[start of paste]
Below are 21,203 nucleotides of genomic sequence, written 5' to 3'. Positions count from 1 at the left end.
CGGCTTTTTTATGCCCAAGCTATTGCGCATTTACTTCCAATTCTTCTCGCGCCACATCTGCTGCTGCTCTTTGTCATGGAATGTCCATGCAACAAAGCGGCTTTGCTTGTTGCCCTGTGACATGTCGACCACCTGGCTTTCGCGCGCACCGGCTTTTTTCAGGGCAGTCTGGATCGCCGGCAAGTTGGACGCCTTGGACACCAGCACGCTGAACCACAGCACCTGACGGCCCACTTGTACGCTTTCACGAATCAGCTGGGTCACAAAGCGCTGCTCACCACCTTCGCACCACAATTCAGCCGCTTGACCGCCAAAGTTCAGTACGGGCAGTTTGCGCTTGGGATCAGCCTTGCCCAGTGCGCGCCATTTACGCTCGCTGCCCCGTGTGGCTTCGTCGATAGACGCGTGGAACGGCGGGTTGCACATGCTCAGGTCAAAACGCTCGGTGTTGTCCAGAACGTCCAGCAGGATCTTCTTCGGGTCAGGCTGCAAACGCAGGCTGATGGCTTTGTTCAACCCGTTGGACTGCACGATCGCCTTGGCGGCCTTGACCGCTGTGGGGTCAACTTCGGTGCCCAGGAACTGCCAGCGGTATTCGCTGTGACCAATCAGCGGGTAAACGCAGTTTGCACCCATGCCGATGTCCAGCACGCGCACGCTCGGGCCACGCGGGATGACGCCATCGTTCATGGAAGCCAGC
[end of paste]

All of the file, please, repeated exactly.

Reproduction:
Below are 21,203 nucleotides of genomic sequence, written 5' to 3'. Positions count from 1 at the left end.
CGGCTTTTTTATGCCCAAGCTATTGCGCATTTACTTCCAATTCTTCTCGCGCCACATCTGCTGCTGCTCTTTGTCATGGAATGTCCATGCAACAAAGCGGCTTTGCTTGTTGCCCTGTGACATGTCGACCACCTGGCTTTCGCGCGCACCGGCTTTTTTCAGGGCAGTCTGGATCGCCGGCAAGTTGGACGCCTTGGACACCAGCACGCTGAACCACAGCACCTGACGGCCCACTTGTACGCTTTCACGAATCAGCTGGGTCACAAAGCGCTGCTCACCACCTTCGCACCACAATTCAGCCGCTTGACCGCCAAAGTTCAGTACGGGCAGTTTGCGCTTGGGATCAGCCTTGCCCAGTGCGCGCCATTTACGCTCGCTGCCCCGTGTGGCTTCGTCGATAGACGCGTGGAACGGCGGGTTGCACATGCTCAGGTCAAAACGCTCGGTGTTGTCCAGAACGTCCAGCAGGATCTTCTTCGGGTCAGGCTGCAAACGCAGGCTGATGGCTTTGTTCAACCCGTTGGACTGCACGATCGCCTTGGCGGCCTTGACCGCTGTGGGGTCAACTTCGGTGCCCAGGAACTGCCAGCGGTATTCGCTGTGACCAATCAGCGGGTAAACGCAGTTTGCACCCATGCCGATGTCCAGCACGCGCACGCTCGGGCCACGCGGGATGACGCCATCGTTCATGGAAGCCAGC